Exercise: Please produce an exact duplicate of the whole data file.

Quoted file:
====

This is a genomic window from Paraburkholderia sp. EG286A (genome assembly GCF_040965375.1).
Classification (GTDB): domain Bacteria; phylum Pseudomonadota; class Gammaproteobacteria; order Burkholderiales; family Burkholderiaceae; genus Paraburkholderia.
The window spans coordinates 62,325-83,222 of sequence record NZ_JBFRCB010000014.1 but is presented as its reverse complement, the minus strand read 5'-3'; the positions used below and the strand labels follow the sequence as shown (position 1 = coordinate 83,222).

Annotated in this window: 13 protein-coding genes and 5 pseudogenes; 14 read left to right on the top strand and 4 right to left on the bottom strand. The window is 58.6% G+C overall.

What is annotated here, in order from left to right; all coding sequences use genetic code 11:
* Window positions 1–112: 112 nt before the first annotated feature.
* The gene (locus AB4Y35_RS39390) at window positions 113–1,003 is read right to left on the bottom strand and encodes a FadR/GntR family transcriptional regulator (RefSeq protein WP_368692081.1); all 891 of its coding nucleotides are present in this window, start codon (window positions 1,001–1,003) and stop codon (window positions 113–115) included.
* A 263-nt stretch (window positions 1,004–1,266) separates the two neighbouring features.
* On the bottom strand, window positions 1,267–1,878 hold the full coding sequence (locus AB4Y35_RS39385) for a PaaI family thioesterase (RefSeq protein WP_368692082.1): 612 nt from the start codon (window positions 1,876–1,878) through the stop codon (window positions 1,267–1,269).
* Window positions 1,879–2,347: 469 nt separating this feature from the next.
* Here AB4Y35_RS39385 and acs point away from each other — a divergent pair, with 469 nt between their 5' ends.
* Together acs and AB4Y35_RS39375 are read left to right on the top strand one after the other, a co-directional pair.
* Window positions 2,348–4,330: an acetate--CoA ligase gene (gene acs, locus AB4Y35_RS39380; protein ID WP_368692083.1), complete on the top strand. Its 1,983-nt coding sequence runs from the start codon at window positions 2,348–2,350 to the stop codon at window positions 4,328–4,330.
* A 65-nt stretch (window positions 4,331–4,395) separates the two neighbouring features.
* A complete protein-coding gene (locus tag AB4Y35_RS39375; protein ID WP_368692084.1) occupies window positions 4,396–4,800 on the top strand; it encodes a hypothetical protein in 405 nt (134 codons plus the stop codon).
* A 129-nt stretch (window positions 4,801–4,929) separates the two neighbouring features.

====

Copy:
This is a genomic window from Paraburkholderia sp. EG286A (genome assembly GCF_040965375.1).
Classification (GTDB): domain Bacteria; phylum Pseudomonadota; class Gammaproteobacteria; order Burkholderiales; family Burkholderiaceae; genus Paraburkholderia.
The window spans coordinates 62,325-83,222 of sequence record NZ_JBFRCB010000014.1 but is presented as its reverse complement, the minus strand read 5'-3'; the positions used below and the strand labels follow the sequence as shown (position 1 = coordinate 83,222).

Annotated in this window: 13 protein-coding genes and 5 pseudogenes; 14 read left to right on the top strand and 4 right to left on the bottom strand. The window is 58.6% G+C overall.

What is annotated here, in order from left to right; all coding sequences use genetic code 11:
* Window positions 1–112: 112 nt before the first annotated feature.
* The gene (locus AB4Y35_RS39390) at window positions 113–1,003 is read right to left on the bottom strand and encodes a FadR/GntR family transcriptional regulator (RefSeq protein WP_368692081.1); all 891 of its coding nucleotides are present in this window, start codon (window positions 1,001–1,003) and stop codon (window positions 113–115) included.
* A 263-nt stretch (window positions 1,004–1,266) separates the two neighbouring features.
* On the bottom strand, window positions 1,267–1,878 hold the full coding sequence (locus AB4Y35_RS39385) for a PaaI family thioesterase (RefSeq protein WP_368692082.1): 612 nt from the start codon (window positions 1,876–1,878) through the stop codon (window positions 1,267–1,269).
* Window positions 1,879–2,347: 469 nt separating this feature from the next.
* Here AB4Y35_RS39385 and acs point away from each other — a divergent pair, with 469 nt between their 5' ends.
* Together acs and AB4Y35_RS39375 are read left to right on the top strand one after the other, a co-directional pair.
* Window positions 2,348–4,330: an acetate--CoA ligase gene (gene acs, locus AB4Y35_RS39380; protein ID WP_368692083.1), complete on the top strand. Its 1,983-nt coding sequence runs from the start codon at window positions 2,348–2,350 to the stop codon at window positions 4,328–4,330.
* A 65-nt stretch (window positions 4,331–4,395) separates the two neighbouring features.
* A complete protein-coding gene (locus tag AB4Y35_RS39375; protein ID WP_368692084.1) occupies window positions 4,396–4,800 on the top strand; it encodes a hypothetical protein in 405 nt (134 codons plus the stop codon).
* A 129-nt stretch (window positions 4,801–4,929) separates the two neighbouring features.